another firing … and this time I was determined to get the reduction right. for some glazes I really don’t want this excessive reduction, but now I am working with ash and a lot of bare clay it needs to be really toasty – and hot.
I stopped the reduction at top temperature and soaked for half an hour at 1255C – and that sent cone 11 over, so it was a hot firing. I had a huge red flame coming out of the flue all the way up from 1100C.
there was one fatality – the big bottle looks very overcooked, the pizza clay has gone a nasty buff colour and the barium glaze really didn’t work on it.
and a lot of the unwashed ash melted and ran onto the shelves.
but it was worth a bit of chiselling and drexel grinding for these glazes.
the unwashed ash leaves a halo of flux that has soaked into the surrounding clay, and pools of glass where it runs into hollows in the form.
the jar lid stuck very firmly to the shelf, and came away with big chunks of shelf attached. my little drexel drill with its tiny carborundum disc tidied it up enough to fit into the jar.
this is the glaze that Steve Parry, my wood-firing and kiln building potter friend, uses. in his version, the pine ash from his kiln gives him a nuka glaze, thick and creamy, opaque and runny. I have used utile (an african hardwood) ash and it has made a beautiful celadon type of ash glaze. all ashes have different chemical compositions, which change how glazes made with them work.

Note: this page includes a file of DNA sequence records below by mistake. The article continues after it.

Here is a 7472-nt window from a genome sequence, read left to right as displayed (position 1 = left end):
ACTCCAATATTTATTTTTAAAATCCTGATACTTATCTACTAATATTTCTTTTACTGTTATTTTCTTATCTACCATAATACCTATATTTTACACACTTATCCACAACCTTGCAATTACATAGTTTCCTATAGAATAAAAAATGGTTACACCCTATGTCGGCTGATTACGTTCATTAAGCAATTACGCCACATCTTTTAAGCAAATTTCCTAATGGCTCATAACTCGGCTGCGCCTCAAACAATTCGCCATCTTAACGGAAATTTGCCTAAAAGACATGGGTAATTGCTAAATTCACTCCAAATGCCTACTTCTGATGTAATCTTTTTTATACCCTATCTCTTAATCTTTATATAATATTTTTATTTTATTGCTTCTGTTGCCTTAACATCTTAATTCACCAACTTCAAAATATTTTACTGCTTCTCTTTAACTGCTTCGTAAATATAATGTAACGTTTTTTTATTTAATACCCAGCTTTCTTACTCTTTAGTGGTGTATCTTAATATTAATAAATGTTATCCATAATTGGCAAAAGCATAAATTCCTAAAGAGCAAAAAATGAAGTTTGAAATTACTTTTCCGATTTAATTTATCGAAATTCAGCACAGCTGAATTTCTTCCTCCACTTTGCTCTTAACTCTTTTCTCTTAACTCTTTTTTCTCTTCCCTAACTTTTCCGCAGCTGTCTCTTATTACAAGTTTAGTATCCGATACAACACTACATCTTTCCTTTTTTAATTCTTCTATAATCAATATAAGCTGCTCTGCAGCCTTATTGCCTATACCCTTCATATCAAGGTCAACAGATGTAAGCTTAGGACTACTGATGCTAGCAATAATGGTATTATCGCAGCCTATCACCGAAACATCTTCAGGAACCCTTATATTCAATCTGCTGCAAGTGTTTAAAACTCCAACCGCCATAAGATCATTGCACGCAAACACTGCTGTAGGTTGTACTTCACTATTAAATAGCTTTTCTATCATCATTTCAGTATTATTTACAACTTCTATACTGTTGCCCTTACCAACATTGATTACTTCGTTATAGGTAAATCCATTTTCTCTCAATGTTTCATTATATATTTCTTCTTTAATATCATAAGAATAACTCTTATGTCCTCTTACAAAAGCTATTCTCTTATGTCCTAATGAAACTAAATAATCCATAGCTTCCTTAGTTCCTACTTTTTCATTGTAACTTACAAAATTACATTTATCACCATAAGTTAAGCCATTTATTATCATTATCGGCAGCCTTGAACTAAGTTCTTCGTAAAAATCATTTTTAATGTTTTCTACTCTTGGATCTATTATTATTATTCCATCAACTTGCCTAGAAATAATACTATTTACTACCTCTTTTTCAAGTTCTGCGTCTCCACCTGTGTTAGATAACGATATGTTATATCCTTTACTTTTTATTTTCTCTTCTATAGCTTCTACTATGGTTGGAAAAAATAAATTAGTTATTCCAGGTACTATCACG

this bowl has the unwashed ash, and underneath are solidified rivulets of melted ash. the heat of the firing made the bowl sit down onto the shelf slightly, so another tap or two on the chisel was needed to get it off the shelf, and some more work with the drexel.
now the part that was stuck to the shelf is smoother than the rest. a thick layer of batt wash covers the shelves and mostly prevents a permanent weld.
I have used the oxide slip and chun glaze combination on three of these flagons and a bowl, but I have to be careful, at first I put the layers on too thickly and it all started to peel off – so I had to scrape it all off, sponge the oxide layer to a more washed out consistency, and re-slip and glaze the pieces. because of that I was a little conservative about the thickness of the slip and the glaze the second time around, and they have come out with much less crawl than in the last firing.
but the oxide was very thick in certain places and it has bloomed through the slip and glaze.
unfortunately I could not resist the extra bit of thickness in the bowl, and the crawling has turned into raised cracks just where you don’t want it.
however, these bowls are more decorative objects than functional.
but these and the last firing’s flagons represent a huge step forward in the use of slip and oxides and decorative looseness
which together with what’s happening with the ash glazes seems to me to be a quantum leap in my practice. here’s the link for photos of the whole firing https://www.dropbox.com/sh/r1hvqyydjxhuym8/NgmumsxoiS
meanwhile everything is blooming in the garden and the countryside around Bale and deserves a blog post on its own.